Reason

The CoR notes that the information on a landing declaration must be certified accurate by the master, requiring sorting and weighing of the catch. This onerous requirement might have considerable cost implications in landing ports without auction facilities and particularly for smaller vessels landing in peripheral maritime regions. The interval laid down in Article 8 of Council Regulation (EEC) No 2847/93 is 48 hours. The CoR proposes the use of this text.

Amendment 14

Proposal for a Council Regulation, Article 23 — paragraph 3

Text proposed by the Commission

CoR amendment

3.   All catches of a stock or a group of stocks subject to quota made by Community fishing vessels shall be charged against the quota applicable to the flag Member State for the stock or group of stocks in question, irrespective of the place of landing.

3.   All catches landings of a stock or a group of stocks subject to quota made by Community fishing vessels shall be charged against the quota applicable to the flag Member State for the stock or group of stocks in question, irrespective of the place of landing.

Reason

The CoR notes that, whilst national quotas are arrived at from the amount known as Total Allowable Catch, the amount is and should continue to be counted at the point of landing and first sale. Discards should not be deducted from the national quota.

Amendment 15

Proposal for a Council Regulation, Article 31 — paragraph 1

Text proposed by the Commission

CoR amendment

1.   New engines, replacement engines and engines that have been technically modified shall be officially approved by the Member States' authorities for not being capable of producing more power than stated in the engine certificate. Such approvals shall only be issued if the engine is not capable of producing more than the stated power.

1.   with the exception for boats of less than 10metres long that use only static fishing gears, n New engines, replacement engines and engines that have been technically modified shall be officially approved by the Member States' authorities for not being capable of producing more power than stated in the engine certificate. Such approvals shall only be issued if the engine is not capable of producing more than the stated power.

Reason

It is not appropriate to certify engine power for all fishing vessels which for the most part are used for small-scale coastal fishing; therefore boats less than 10 metres long that use only static fishing gear, should be exempted from this requirement. The specification provided by the engine manufacturer should be regarded as sufficient. Only in the case of trawling is engine power of decisive importance for fishing efficiency.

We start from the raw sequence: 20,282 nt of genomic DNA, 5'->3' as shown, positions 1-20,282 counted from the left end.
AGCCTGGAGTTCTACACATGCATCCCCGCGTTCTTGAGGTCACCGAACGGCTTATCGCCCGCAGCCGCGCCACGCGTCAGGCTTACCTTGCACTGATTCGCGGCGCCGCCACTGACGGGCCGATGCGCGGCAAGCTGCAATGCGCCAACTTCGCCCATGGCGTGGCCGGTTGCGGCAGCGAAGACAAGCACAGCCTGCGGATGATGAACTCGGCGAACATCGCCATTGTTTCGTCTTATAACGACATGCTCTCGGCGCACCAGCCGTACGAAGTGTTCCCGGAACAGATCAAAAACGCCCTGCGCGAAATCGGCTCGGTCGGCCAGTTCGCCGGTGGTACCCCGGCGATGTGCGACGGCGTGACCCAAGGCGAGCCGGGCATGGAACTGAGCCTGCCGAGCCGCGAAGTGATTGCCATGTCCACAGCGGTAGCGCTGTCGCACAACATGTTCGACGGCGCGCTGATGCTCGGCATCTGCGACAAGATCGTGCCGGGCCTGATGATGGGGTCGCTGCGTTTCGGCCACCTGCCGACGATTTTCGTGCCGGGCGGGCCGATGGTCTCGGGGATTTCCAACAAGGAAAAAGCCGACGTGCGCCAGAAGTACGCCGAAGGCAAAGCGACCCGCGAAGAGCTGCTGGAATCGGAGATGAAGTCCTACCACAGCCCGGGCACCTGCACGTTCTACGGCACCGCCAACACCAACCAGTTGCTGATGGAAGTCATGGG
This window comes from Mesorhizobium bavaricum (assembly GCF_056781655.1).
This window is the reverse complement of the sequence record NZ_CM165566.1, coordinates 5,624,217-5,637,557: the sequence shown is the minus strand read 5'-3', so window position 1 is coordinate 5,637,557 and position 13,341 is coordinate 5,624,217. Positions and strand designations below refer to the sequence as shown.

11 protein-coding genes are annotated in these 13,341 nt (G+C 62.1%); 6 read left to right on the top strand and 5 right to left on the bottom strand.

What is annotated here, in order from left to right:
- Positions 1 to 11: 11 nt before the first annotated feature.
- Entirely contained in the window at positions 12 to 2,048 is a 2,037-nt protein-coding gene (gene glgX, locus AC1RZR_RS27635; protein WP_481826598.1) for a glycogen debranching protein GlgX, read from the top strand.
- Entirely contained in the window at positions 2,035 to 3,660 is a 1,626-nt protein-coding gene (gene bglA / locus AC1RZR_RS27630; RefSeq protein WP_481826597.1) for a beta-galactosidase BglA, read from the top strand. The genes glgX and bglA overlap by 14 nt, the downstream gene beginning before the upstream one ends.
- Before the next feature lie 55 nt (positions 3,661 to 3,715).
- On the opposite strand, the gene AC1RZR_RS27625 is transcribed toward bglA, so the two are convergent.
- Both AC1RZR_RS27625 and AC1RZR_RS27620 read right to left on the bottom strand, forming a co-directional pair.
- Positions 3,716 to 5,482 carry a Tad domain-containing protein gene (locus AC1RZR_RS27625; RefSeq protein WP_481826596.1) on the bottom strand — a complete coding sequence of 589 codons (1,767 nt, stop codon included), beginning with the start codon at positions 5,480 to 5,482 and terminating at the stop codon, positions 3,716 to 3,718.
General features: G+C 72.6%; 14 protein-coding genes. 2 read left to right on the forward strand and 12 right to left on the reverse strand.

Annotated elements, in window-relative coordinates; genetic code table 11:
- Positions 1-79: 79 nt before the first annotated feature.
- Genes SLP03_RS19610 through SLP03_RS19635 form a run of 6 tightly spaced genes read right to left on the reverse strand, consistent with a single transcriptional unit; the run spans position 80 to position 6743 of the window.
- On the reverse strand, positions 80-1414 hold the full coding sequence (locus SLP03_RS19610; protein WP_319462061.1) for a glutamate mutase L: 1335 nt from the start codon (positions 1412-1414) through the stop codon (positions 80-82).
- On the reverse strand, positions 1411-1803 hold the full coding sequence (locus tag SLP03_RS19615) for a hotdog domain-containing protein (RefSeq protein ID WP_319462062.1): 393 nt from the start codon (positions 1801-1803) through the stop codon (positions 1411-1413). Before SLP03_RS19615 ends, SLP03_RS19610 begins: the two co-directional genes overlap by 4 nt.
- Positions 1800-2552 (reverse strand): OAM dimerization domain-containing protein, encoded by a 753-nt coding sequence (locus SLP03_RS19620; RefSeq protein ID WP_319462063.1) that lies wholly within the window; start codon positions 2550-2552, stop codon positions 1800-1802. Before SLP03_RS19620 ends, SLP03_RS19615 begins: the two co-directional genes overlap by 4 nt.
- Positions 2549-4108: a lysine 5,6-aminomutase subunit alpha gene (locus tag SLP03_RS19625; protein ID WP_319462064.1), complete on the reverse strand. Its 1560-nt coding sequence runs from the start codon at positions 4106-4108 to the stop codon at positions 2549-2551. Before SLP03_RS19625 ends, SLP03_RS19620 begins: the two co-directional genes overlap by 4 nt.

Amendment 16

Proposal for a Council Regulation, Article 37 — paragraph 2, introductory wording

Text proposed by the Commission

CoR amendment

2.   In fisheries in which it is allowed to have more than two types of gear on board, the gear which is not used shall be stowed so that it may not readily be used in accordance with the following conditions:

2.   In fisheries in which it is allowed to have more than two or more types of gear on board, the gear which is not used shall be stowed so that it may not readily be used in accordance with the following conditions:

Reason

The CoR believes this may be an error in the draft. Second or more unused gear should be stowed.

Amendment 17

Proposal for a Council Regulation, Article 40 — paragraphs 1 and 2

Text proposed by the Commission

CoR amendment

Article 40

Transit through a Marine Protected Area

1.   Transit through a Marine Protected Area is allowed for all fishing vessels subject to the following conditions:

a)

all gears carried on board are lashed and stowed during the transit; and

b)

the speed during transit is not less than 6 knots.

2.   Masters of Community fishing vessels intending to transit a Marine Protected Area shall communicate the following data in the form of a transit report, to the authorities of the flag Member State and to the coastal Member State:

a)

the name of the vessel, external identification mark, radio call sign and name of the master of the vessel;

b)

the coordinates of the geographical location of the vessel to which the communication refers;

c)

the date and time of each entry into a Marine Protected Area, and

d)

the date and time of each exit from a Marine Protected Area.

Article 40

Transit through a Marine Protected Area